Tour guides are the pastorate of the art historical profession. An art historian unable to lead a compelling tour is missing something essential, as is a theologian incapable of preaching a compelling sermon. Likewise, guiding tours (and pastoring churches) is a generally undervalued pursuit - albeit one arguably more important than formal art history (or professional theology). But undervalued or not, a tour, and sermon, is where the rubber of one's academic knowledge hits the road of public concern.
Being a good tour guide is like being a good waiter. The best waiters know how to strategically recede, foregrounding the customer's encounter with food and their chosen company - but at the same time, good waiters know when to assert themselves to enhance the dining experience. In the same way, the best tour guides assert themselves when necessary to stimulate an inattentive or perplexed audience, but the best tour guides never assert themselves too much.
The skill of delicately leeching off an ongoing tour at a given monument or museum can seriously enhance one's trip. On my recent sojourn through fair Italia, the Temple University professor I heard from at the Borghese Gallery in Rome ("the queen of private collections") was deeply informative, and I seemed to be the only one among his class that was listening. Likewise a University College London Professor's tour of Tinotoretto's Scuola San Rocco was one of the finest art history lectures I have witnessed. But, one of course does not need be a professional art historian to lead a tour. What is necessary is a jealously passionate love for one's subject and an ability to impart that enthusiasm, grounded by an accurate mastery of the historical details. The best tour guide I have ever had (at the Wurzburg residence) was probably not a professional art historian. The second best, at the Scavi tour under St. Peter's, was. The degree is secondary. Both these guides took risks to engage their audiences, and both succeeded.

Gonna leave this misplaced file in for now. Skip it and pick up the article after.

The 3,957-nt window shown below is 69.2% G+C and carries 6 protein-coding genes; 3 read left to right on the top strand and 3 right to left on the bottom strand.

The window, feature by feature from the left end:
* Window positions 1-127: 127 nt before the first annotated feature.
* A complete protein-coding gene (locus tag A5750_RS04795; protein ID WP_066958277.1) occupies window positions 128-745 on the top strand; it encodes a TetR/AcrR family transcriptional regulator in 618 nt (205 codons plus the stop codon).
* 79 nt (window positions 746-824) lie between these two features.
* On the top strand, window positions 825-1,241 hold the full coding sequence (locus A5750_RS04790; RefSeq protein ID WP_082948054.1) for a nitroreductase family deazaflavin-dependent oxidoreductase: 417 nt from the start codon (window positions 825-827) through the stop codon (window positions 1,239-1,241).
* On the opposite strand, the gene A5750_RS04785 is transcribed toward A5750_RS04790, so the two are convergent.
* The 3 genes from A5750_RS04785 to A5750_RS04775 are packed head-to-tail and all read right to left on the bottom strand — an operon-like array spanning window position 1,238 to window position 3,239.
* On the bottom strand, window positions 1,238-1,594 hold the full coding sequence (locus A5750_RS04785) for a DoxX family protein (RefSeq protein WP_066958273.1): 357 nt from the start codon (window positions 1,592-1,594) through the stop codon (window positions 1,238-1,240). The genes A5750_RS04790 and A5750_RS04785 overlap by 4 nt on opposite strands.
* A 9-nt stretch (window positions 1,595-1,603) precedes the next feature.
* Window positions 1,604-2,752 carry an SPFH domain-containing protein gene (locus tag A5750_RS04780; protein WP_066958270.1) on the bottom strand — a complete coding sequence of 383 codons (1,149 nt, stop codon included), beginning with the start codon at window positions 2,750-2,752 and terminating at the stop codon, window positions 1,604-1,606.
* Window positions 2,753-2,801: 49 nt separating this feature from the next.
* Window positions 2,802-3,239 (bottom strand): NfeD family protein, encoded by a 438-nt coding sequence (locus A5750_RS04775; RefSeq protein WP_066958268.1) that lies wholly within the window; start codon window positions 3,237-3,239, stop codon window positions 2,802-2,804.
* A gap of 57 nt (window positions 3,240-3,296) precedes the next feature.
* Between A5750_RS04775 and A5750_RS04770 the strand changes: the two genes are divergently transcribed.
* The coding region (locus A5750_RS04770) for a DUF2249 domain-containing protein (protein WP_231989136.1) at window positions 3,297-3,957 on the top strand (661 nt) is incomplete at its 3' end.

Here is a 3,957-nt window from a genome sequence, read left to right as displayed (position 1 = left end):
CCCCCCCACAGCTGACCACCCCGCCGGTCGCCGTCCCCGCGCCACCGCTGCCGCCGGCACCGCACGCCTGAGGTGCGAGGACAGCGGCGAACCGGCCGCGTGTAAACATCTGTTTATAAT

At a recent Gothic conference at Princeton, Columbia's Stephen Murray (check his websites) departed from the standard academic routine, and attempted to construct a theory about how monuments need interpreters, else those monuments remain mute. He added that this new model could include spiritual meaning, which should not just be the domain of Abbot Suger. It was a refreshing break from what I'll call the "Panofsky Piñata" paradigm in which academic conference presenters take turns swinging away at an earlier generation of art historians, complete with blindfolds but without the candy. Murray's was a wonderfully complex presentation that sought to fit the new wine of active monument interpretation (i.e. tour guides) into the old wineskin of traditional art history. It might have been enough to cause some conference participants to put down their sticks.